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THE single continent of the Old World, outside the forests of Africa, is broadly divisible into the agricultural valleys of the East, the sands and steppes of the pastoral belt, and the countries of the European coast-line--and the geographical division is strangely correspondent to the history of its moral development. Civilisation and religion are born amongst peasants, become aggressive amongst sailors, and are passed from one to the other by the nomad races of the desert strip.

For adequate culture-histories of Venice, Genoa, and the Crusades, the world is still waiting. When they are written, men will be astonished to learn both how completely Europe is indebted to Asia, and also how far the Semitic races have been in modern times the stewards of that debt.

It has been administered through the Jew as well as the Mussulman. But the Jew was the spiritual heir of Egypt, and as such could not individualise the desert pure and simple. His religious ideas were too complex, his social system too exclusive, his national sentiment too unfixed. When he ceased to be a peasant in Syria, the world was before him as scholar and trader.

To the Arab, on the other hand, belonged the

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shifting constancy of the desert sands. No luxury of cities could fire him with ambition to leave home and kindred, the scanty fare and hardy contests of his youth, that he might eat well and sleep soft amongst aliens. To this day the seamen in the Red Sea or the Indian Ocean will pass those curious, square-sailed boats known as Arab dhows, and will carelessly shout their bearings in answer to the inquiry of the navigators within, who are steering their way on the ocean as they would across the desert, by the position of the sun. But these boats are rude merchantmen merely, not emigrant vessels. They are going out, only that they may return and enrich their own people with the benefits of trade. When the Arab of old did set his eyes upon the capitals of the world it was to possess them. He went forth in his armies, taking his kindred with him, and seated himself in their palaces, upon their thrones. And yet the city where that idea of his own solidarity was born which enabled the Mussulman to ignore petty feuds for a great unifying idea, was the open port of its day and place, and the Prophet himself was more travelled than most of his contemporaries. It is always so. Behind the rise of a world-swaying idea there is always the sentiment of the advancement of truth, the impulse to assimilate all that is newest and best in foreign influences; there is always, too, the power of outlook in more than common degree. Mohammed had reached his burning tenderness for his own people, and his consciousness of a national perplexity, by direct contact with Syrian market-places and Byzantine townsfolk. Long talks beside the caravan fires at night with men of many different nations, had given him his education, setting dim thoughts and mighty longings vaguely astir within him. It is difficult for the modern world to realise the largeness of primitive thought and personality. We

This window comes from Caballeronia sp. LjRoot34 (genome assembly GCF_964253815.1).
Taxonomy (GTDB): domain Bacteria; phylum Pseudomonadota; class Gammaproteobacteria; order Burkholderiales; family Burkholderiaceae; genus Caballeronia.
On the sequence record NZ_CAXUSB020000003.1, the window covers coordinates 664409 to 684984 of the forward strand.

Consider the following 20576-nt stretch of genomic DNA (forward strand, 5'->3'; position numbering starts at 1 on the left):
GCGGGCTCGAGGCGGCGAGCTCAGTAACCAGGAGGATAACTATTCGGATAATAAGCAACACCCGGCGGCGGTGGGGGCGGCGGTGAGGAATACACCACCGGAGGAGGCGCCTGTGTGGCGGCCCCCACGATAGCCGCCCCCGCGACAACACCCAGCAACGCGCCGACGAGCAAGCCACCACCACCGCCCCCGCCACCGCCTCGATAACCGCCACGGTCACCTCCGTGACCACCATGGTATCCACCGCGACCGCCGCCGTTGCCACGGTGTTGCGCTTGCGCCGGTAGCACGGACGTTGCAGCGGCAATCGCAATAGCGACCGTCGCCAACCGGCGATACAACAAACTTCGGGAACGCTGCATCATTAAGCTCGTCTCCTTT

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feel that we have triumphed mightily in the invention of the steam-engine and the railway train; and so, along one line, we have. We forget, however, that henceforth the leader of our travel is to be a mere mechanic, managing a few cog-wheels, and superintending water and coal. Once upon a time, in the same capacity, he was something of patriarch, savant, poet, and ship's captain all in one.

Similarly of the personal courage required in war, and the breadth of nature-painting in early literature. The progress of time and thought means the deterioration of these qualities. No modern poet can speak of the sunset like a Red Indian. No user of Maxim guns has the personal prowess of an old-time pirate. Strong individuality is demanded by undeveloped, unregimented conditions, and later civilisation is only a specialisation upon this, growing by degrees more subtle and detailed, in which the man has often lost in proportion as the institution has gained.

Depth of observation, vastness and nobility of hope, and wealth of assimilated experience--all, in short, that constitutes essential education--are often but inversely proportioned to literacy. Therefore there is no room for the library-and-museum learned of the twentieth century to refer to a camel-driver of the seventh as ignorant. The Prophet Mohammed can have been nothing of the sort. With rare beauty and sweetness of nature, he combined social and political genius, towering manhood, and an intellectual culture of no mean kind. As has so often been the case with the initiators of new faiths, he was in a special sense the blossom of the old, for not only were his family the guardians of the Kaabah, but his father had been intended in his childhood to be a sacrifice to the gods, and Mohammed was an only son, early orphaned. Indeed, had he belonged to any city but Mecca, the pilgrim-centre of the Arabian